An update Q&A from the Centers for Disease Control and Prevention.
Q. What are the plans for developing novel H1N1 vaccine?
A. Vaccines are the most powerful public health tool for control of influenza, and the U.S. government is working closely with manufacturers to take steps in the process to manufacture a novel H1N1 vaccine. Working together with scientists in the public and private sector, CDC has isolated the new H1N1 virus and modified the virus so that it can be used to make hundreds of millions of doses of vaccine. Vaccine manufacturers are now using these materials to begin vaccine production. Making vaccine is a multi-step process which takes several months to complete. Candidate vaccines will be tested in clinical trials over the few months.
Q. When is it expected that the novel H1N1 vaccine will be available?
A. The novel H1N1 vaccine is expected to be available in the fall. More specific dates cannot be provided at this time as vaccine availability depends on several factors including manufacturing time and time needed to conduct clinical trials
Q. Will the seasonal flu vaccine also protect against the novel H1N1 flu?
A. The seasonal flu vaccine is not expected to protect against the novel H1N1 flu.
Q. Can the seasonal vaccine and the novel H1N1 vaccine be given at the same time?
A. Clinical trial results will be necessary to confirm that novel H1N1 and seasonal vaccine will be safe and effective if given at the same time. We expect the seasonal vaccine to be available earlier than the H1N1 vaccine. The usual seasonal influenza viruses are still expected to cause illness this fall and winter. Individuals are encouraged to get their seasonal flu vaccine as soon as it is available.
Q. Who will be recommended as priority groups to receive the novel H1N1 vaccine?
A. Based on what we're currently seeing with respect to the virus and epidemiologic data, states, communities, and health care providers should begin planning strategies for how they will vaccinate younger people (children and younger adults), pregnant women, healthcare personnel, and people who have underlying health conditions. The Advisory Committee on Immunization Practices (ACIP) and other federal advisory bodies will continue to monitor the virus and review epidemiologic data over the summer. We'll be looking to the ACIP and other stakeholders, as well as the public, as we move forward in our planning. It is possible that vaccine priority groups will differ from earlier guidance as more data becomes available however it's very important for planning to continue based on information currently available.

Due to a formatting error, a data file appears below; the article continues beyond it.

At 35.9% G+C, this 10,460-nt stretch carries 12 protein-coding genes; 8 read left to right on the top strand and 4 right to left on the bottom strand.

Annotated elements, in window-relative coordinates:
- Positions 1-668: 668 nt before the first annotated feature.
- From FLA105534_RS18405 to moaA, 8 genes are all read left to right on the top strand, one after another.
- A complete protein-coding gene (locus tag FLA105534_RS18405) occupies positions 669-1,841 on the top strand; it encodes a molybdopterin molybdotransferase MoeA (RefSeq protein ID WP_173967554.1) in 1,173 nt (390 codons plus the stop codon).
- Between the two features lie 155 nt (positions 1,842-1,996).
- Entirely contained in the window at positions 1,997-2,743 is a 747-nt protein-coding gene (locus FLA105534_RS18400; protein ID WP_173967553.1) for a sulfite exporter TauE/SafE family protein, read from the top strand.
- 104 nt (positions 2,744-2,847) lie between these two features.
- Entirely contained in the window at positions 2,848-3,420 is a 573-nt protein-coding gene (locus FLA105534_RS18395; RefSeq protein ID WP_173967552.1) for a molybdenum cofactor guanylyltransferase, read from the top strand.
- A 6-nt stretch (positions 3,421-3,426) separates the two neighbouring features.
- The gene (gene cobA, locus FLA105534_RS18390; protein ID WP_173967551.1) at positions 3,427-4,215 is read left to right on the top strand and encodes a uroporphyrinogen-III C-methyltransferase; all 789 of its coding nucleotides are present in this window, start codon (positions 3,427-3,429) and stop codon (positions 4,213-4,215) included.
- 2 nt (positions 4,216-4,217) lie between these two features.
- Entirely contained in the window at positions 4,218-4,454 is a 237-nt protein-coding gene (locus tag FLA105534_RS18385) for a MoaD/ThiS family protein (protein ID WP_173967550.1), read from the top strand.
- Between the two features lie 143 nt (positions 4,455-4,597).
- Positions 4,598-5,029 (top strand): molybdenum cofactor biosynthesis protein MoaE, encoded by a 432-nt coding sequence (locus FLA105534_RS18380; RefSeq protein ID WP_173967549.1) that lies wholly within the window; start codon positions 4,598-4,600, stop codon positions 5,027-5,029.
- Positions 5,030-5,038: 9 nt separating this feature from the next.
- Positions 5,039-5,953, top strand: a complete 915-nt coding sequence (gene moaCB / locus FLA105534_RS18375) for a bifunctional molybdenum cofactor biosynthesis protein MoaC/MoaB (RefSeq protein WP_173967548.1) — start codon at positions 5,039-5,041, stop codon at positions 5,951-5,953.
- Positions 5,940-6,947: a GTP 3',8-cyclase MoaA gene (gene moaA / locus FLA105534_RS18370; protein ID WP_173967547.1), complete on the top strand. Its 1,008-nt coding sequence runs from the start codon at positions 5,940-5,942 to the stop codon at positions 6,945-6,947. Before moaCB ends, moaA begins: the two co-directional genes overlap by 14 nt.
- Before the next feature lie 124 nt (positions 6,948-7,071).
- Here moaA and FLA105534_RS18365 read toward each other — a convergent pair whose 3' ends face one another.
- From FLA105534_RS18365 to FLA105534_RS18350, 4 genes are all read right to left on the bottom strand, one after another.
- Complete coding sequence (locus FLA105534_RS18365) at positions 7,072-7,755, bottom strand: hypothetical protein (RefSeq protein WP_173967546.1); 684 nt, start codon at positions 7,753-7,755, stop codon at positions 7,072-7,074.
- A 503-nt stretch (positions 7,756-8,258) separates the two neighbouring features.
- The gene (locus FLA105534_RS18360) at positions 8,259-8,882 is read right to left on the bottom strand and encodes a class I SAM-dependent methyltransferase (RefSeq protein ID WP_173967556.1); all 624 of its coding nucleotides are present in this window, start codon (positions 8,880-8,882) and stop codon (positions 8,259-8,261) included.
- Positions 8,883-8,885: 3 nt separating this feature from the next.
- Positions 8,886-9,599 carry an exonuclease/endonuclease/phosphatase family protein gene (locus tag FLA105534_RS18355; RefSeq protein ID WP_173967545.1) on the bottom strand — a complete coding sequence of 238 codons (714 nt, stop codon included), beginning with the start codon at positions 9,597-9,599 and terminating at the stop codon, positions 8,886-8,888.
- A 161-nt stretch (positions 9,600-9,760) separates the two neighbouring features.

Q. Where will the vaccine be available?
A. Every state is developing a vaccine delivery plan. Vaccine will be available in a combination of settings such as vaccination clinics organized by local health departments, healthcare provider offices, schools, and other private settings, such as pharmacies and workplaces.
Q. Are there other ways to prevent the spread of illness?
A. Take everyday actions to stay healthy.
- Cover your nose and mouth with a tissue when you cough or sneeze. Throw the tissue in the trash after you use it.
- Wash your hands often with soap and water, especially after you cough or sneeze. Alcohol-based hands cleaners are also effective.
- Avoid touching your eyes, nose or mouth. Germs spread that way.
- Stay home if you get sick. CDC recommends that you stay home from work or school and limit contact with others to keep from infecting them.
Follow public health advice regarding school closures, avoiding crowds and other social distancing measures. These measures will continue to be important after a novel H1N1 vaccine is available because they can prevent the spread of other viruses that cause respiratory infections.
Q. What about the use of antivirals to treat novel H1N1 infection?
A. Antiviral drugs are prescription medicines (pills, liquid or an inhaled powder) that fight against the flu by keeping flu viruses from reproducing in your body. If you get sick, antiviral drugs can make your illness milder and make you feel better faster. They may also prevent serious flu complications. This fall, antivirals may be prioritized for persons with severe illness or those at higher risk for flu complications.